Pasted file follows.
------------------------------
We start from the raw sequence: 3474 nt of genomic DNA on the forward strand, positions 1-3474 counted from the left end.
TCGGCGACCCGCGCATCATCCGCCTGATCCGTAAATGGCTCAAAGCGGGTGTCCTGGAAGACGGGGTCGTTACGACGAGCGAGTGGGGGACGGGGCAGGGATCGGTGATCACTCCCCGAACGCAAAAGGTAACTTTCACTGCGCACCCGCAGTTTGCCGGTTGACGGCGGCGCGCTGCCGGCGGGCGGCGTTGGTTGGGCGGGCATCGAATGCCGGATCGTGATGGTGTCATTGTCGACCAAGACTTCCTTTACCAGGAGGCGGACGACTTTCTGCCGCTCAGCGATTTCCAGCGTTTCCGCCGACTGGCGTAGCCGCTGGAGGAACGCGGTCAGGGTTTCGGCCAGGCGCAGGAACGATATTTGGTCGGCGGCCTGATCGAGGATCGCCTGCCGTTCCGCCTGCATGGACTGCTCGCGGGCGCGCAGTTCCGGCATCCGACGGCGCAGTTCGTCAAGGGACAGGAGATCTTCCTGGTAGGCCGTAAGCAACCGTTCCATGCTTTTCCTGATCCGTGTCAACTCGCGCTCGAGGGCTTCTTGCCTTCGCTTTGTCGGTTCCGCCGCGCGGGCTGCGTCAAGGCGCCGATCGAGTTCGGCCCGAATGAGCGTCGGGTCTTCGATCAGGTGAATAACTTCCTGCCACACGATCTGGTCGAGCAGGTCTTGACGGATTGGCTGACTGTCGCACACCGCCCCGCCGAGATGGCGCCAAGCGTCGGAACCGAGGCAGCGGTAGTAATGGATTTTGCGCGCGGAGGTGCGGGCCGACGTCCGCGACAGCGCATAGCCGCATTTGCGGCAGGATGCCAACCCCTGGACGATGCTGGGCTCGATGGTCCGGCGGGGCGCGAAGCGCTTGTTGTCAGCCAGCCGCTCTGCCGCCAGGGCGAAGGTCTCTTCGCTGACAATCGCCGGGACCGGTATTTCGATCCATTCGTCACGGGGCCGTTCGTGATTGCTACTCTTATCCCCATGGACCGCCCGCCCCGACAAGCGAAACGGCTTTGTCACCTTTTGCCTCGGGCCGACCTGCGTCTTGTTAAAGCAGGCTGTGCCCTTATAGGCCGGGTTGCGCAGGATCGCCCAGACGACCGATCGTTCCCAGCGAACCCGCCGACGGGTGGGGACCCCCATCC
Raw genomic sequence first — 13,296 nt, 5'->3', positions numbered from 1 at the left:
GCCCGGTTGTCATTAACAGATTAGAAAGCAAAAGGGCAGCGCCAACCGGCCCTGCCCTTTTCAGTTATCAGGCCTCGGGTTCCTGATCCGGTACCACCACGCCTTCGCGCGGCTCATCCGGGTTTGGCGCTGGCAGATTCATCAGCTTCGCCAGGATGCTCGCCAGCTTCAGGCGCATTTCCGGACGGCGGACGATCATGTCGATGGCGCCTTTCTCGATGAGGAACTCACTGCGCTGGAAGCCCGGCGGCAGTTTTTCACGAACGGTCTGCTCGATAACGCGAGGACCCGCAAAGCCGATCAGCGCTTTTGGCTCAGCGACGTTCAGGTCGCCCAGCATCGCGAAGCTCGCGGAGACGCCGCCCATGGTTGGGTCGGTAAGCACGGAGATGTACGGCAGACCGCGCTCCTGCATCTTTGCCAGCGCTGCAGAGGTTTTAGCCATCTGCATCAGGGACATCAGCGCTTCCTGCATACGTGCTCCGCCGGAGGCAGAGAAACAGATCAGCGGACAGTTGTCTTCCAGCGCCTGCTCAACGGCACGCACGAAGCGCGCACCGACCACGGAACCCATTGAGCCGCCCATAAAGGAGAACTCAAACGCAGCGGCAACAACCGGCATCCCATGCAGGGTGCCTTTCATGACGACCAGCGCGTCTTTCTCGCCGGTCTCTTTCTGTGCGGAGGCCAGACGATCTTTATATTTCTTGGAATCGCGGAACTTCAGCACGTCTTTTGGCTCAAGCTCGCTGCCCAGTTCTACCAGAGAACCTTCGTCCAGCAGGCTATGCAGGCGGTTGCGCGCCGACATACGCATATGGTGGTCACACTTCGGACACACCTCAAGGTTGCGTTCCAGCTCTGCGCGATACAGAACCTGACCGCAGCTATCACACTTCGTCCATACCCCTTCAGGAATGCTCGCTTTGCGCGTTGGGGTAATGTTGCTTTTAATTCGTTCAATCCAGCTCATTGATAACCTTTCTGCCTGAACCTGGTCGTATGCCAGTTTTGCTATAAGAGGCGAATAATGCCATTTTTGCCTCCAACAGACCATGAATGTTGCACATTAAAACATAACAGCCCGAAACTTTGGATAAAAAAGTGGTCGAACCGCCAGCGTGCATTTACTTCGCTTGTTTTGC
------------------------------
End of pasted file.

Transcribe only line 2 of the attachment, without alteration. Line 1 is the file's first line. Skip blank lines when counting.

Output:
TCGGCGACCCGCGCATCATCCGCCTGATCCGTAAATGGCTCAAAGCGGGTGTCCTGGAAGACGGGGTCGTTACGACGAGCGAGTGGGGGACGGGGCAGGGATCGGTGATCACTCCCCGAACGCAAAAGGTAACTTTCACTGCGCACCCGCAGTTTGCCGGTTGACGGCGGCGCGCTGCCGGCGGGCGGCGTTGGTTGGGCGGGCATCGAATGCCGGATCGTGATGGTGTCATTGTCGACCAAGACTTCCTTTACCAGGAGGCGGACGACTTTCTGCCGCTCAGCGATTTCCAGCGTTTCCGCCGACTGGCGTAGCCGCTGGAGGAACGCGGTCAGGGTTTCGGCCAGGCGCAGGAACGATATTTGGTCGGCGGCCTGATCGAGGATCGCCTGCCGTTCCGCCTGCATGGACTGCTCGCGGGCGCGCAGTTCCGGCATCCGACGGCGCAGTTCGTCAAGGGACAGGAGATCTTCCTGGTAGGCCGTAAGCAACCGTTCCATGCTTTTCCTGATCCGTGTCAACTCGCGCTCGAGGGCTTCTTGCCTTCGCTTTGTCGGTTCCGCCGCGCGGGCTGCGTCAAGGCGCCGATCGAGTTCGGCCCGAATGAGCGTCGGGTCTTCGATCAGGTGAATAACTTCCTGCCACACGATCTGGTCGAGCAGGTCTTGACGGATTGGCTGACTGTCGCACACCGCCCCGCCGAGATGGCGCCAAGCGTCGGAACCGAGGCAGCGGTAGTAATGGATTTTGCGCGCGGAGGTGCGGGCCGACGTCCGCGACAGCGCATAGCCGCATTTGCGGCAGGATGCCAACCCCTGGACGATGCTGGGCTCGATGGTCCGGCGGGGCGCGAAGCGCTTGTTGTCAGCCAGCCGCTCTGCCGCCAGGGCGAAGGTCTCTTCGCTGACAATCGCCGGGACCGGTATTTCGATCCATTCGTCACGGGGCCGTTCGTGATTGCTACTCTTATCCCCATGGACCGCCCGCCCCGACAAGCGAAACGGCTTTGTCACCTTTTGCCTCGGGCCGACCTGCGTCTTGTTAAAGCAGGCTGTGCCCTTATAGGCCGGGTTGCGCAGGATCGCCCAGACGACCGATCGTTCCCAGCGAACCCGCCGACGGGTGGGGACCCCCATCC